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5 Myths About Coding

by Soft2share.com

Coding is a field that is often misunderstood and it isn’t difficult to see why. Although nearly half of the world’s population uses computers, only very few understand how they work. Even fewer people understand how coders work.

Here are 5 myths and misconceptions about coding.

  1. You Need Formal Education

Contrary to popular belief, coding can be learned outside of the classroom. Programming crash courses and bootcamps can let you learn coding for the fraction of the time AND a fraction of the cost compared to a formal college degree.

Myths About Coding

What is more many of the world’s most famous and most successful coders like Steve Jobs, Mark Zuckerberg, and Bill Gates learned how to code without any formal education. In fact, many of them were barely in their teens when they learned the basics of programming.

  1. It Requires Advanced Mathematics

Many people think that coders are high IQ geniuses. Although there are certainly coders who are highly intelligent, many of them are ordinary people just like you.

Most coding only requires some basic arithmetic and algebra (read: middle-school level mathematics). However, there are certain advanced programs that do require knowledge in advanced math, although that is more the exception than the rule.

Coding schools like the Dallas Coding Academy teach the ins and outs of coding and algorithms. When you finally get started, you’ll realize that it doesn’t take a genius to learn how to code.

  1. You Need To Be A Master In Order To Earn Money

Because there is so much demand for programming-related work, there are jobs available for nearly every level of coder. According to the US Bureau of Labor Statistics, there were over 7 million job openings for programming-related work in 2015 alone. What is more, the market for coders is growing 12% faster than other fields.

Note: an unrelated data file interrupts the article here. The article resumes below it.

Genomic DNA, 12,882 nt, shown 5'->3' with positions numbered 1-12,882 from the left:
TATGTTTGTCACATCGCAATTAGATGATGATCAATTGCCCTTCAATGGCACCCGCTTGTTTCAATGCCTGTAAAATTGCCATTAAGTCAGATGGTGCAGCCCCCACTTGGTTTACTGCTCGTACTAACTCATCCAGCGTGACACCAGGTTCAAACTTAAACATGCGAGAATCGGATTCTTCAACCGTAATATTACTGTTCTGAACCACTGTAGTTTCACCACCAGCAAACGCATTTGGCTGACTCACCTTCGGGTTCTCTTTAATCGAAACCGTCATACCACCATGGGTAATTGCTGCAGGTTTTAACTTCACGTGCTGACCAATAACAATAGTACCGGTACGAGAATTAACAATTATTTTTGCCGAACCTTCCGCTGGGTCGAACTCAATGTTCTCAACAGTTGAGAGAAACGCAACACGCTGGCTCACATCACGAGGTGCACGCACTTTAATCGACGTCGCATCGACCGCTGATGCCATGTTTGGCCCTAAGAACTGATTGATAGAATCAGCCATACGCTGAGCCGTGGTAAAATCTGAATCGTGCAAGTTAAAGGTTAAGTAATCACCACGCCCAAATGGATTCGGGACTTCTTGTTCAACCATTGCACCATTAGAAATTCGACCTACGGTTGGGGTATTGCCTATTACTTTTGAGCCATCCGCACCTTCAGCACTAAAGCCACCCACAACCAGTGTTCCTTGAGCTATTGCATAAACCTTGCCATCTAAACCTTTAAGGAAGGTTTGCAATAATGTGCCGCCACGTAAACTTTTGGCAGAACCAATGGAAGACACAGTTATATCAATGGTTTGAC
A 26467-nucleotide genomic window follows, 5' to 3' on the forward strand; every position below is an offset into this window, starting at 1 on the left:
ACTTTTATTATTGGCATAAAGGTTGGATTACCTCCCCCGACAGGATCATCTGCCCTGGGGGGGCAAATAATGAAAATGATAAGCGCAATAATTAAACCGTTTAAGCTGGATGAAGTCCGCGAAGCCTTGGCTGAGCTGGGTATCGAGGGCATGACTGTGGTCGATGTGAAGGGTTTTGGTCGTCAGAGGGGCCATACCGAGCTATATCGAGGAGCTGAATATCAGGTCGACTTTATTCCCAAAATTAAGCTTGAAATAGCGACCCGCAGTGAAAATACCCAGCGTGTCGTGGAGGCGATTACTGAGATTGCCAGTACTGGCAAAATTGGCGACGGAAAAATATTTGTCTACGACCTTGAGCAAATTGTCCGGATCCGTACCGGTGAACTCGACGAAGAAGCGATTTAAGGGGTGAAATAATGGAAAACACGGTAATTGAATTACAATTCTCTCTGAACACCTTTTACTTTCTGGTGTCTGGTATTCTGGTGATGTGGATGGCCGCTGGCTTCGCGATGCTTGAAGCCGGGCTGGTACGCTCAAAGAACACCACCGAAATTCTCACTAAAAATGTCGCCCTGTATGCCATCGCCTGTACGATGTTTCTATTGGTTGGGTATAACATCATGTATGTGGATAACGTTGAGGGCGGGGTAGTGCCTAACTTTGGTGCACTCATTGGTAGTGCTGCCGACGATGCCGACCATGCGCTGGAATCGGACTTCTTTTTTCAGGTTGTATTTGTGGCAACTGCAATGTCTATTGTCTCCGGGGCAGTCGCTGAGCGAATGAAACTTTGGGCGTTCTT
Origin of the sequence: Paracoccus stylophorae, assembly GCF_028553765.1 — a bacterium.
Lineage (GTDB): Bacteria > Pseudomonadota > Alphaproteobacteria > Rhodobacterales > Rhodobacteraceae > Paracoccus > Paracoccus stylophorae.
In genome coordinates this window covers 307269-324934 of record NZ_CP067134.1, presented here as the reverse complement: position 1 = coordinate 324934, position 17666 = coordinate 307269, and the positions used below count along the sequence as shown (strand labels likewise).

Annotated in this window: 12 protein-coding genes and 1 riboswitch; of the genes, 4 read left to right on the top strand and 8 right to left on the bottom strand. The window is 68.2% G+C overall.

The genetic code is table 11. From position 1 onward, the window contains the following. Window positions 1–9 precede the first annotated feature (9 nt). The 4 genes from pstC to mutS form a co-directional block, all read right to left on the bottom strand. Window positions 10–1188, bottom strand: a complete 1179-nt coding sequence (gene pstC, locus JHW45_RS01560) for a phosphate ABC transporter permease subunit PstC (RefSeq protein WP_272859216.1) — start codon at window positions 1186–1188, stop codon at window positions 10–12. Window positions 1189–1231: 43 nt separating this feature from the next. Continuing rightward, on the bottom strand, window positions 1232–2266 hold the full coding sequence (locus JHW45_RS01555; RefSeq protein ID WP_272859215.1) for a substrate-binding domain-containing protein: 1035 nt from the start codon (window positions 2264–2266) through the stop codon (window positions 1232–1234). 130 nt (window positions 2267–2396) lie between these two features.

Even coders who are relatively new to the field can get jobs. If you’re looking for work opportunities to hone your skills, there are job openings all over the web for freelancers.

The best way to get better is to get started.

  1. It Doesn’t Encourage Creativity

Coding gets a bad rap for being a mechanical form of labor. While coding certainly requires a lot of desk hours and typing lines of code, the things you can do with a computer are almost limitless.

If you look at enterprises like Twitter, Facebook, Google, and Amazon, you can certainly say that they have been instrumental to some of the most monumental innovations in the world today. A lot of coding is based on problem solving and exploring new possibilities. Dealing with these different challenges allows you to get creative with your solutions. Oftentimes, there is more than one way to approach a particular problem. The key to being good at it is finding creative solutions that are more efficient and more practical.

  1. It’s An Isolated Form Of Work

When people imagine coders, they think of a lonely guy in a dark basement eating leftover pizza and downing energy drinks by the gallon. That could not be farther from the truth.

Many times, coding related problems are better solved in teams and groups. Moreover, some of the best solutions come from teams composed of programmers who specialize in different languages.

The misconception that coding is lonely work is a shaky stereotype. Like other jobs, it also requires collaborative planning, sharing of ideas, and constant communication.

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